Inside the Doha Climate Conference

Renee Feltz Dec 17, 2012

DOHA, Qatar — Less than a month after Hurricane Sandy hit the East Coast, I arrived in one of the Middle East’s wealthiest enclaves to cover the United Nations’ 18th annual climate conference.
Doha reminded me of an American suburb with its SUV-clogged traffic jams, trophy homes and sterile shopping malls that had sprouted up in the past 40 years thanks to the oil and natural gas wealth that has flowed into this petro-monarchy, making it the highest per capita carbon emitter in the world. The pudgy face of Sheik Hamad bin Khalifa Al Thani, emire of Qatar, is plastered on everything and protest is largely forbidden. A Qatari poet critical of the regime was sentenced to life in prison just before the conference began, though hundreds did gather for a march calling on Arab countries to take the lead in the climate talks.

The U.N. Framework Convention on Climate Change’s annual Conference of the Parties (COP) is meant to provide a forum for nearly 200 countries to establish a successor agreement to the 1997 Kyoto Protocol, the international treaty that set binding obligations on industrialized nations to reduce their carbon emissions. The United States has flouted Kyoto from the beginning and I was skeptical that this would change. Still, it seemed plausible that second-term Obama — after referencing the “destructive power of a warming planet” in his re-election night acceptance speech — might seriously commit to reducing greenhouse gas emissions, starting with a productive role for the United States at COP18.


Skipping bureaucratic plenaries, I began most of my mornings with a visit to the youth spokescouncil. Participants included Amanda Nesheiwat, a 23-year-old climate change activist from Secaucus, New Jersey, as well as a delegation of college students from Taiwan (one of many island nations represented), and several women wearing hijabs, which emphasized the earnest look in their eyes. Each day the youth fanned out to engage with thousands of conference delegates about their future.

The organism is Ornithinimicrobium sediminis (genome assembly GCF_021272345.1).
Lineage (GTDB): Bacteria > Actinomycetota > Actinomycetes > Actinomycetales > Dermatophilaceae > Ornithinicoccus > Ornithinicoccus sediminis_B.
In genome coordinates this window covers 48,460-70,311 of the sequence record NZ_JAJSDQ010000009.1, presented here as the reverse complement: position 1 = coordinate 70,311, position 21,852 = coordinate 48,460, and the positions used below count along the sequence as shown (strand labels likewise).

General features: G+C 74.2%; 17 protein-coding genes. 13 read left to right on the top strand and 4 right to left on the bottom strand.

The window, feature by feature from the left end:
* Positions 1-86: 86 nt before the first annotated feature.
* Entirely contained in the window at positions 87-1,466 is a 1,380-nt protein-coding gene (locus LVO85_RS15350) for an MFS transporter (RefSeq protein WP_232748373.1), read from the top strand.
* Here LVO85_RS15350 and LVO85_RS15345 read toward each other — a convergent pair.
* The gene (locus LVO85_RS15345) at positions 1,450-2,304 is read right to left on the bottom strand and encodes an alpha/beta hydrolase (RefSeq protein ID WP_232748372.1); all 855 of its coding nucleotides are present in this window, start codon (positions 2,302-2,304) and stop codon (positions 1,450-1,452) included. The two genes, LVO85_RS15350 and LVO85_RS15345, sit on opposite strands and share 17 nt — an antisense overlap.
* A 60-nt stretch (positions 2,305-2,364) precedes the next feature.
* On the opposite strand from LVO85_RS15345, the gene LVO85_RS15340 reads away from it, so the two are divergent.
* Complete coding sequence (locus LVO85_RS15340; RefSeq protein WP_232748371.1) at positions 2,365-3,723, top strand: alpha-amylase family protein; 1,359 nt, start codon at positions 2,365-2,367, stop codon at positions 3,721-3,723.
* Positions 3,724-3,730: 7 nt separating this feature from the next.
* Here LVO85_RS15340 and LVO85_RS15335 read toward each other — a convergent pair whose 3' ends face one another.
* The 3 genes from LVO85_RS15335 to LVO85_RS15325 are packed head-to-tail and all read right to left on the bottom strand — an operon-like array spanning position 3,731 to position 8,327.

“I don’t want to wait until another disaster for more people to realize that our choices shape the future children will inherit,” Nesheiwat said.

As the prospects for a strong deal dimmed, some countries began to respond. Naderev “Yeb” Saño, part of the Philippines Climate Change Commission, tweeted, “The youth will be the difference here in Doha. We’re near the end of the first week. History in the making.” Then Typhoon Bopha — a category 5 storm — struck the Philippines with 161 mile per hour winds, landing unusually close to the equator. Amidst a growing storm toll — more than 900 dead, tens of thousands homeless — Saño made a tearful, impatient plea for his colleagues to do more.

“The outcome of our work is not about what our political masters want. It is about what is demanded of earth’s seven billion people. I appeal to all: Please, no more delays, no more excuses. Please, let Doha be remembered as the place where we found the political will to turn things around, and let 2012 be remembered as the year the world found the courage to do so, to find the courage to take responsibility for the future we want. I ask of all of us here, if not us, then who? If not now, then when? If not here, then where?”


Ultimately, COP 18 failed to deliver any reduction in carbon emissions that are warming the planet and in turn causing the extreme weather that is becoming the new normal. “The truth is that there is nothing in this deal which can keep emissions from going up as opposed to down,” is how Samantha Smith of the World Wildlife Fund summed it up.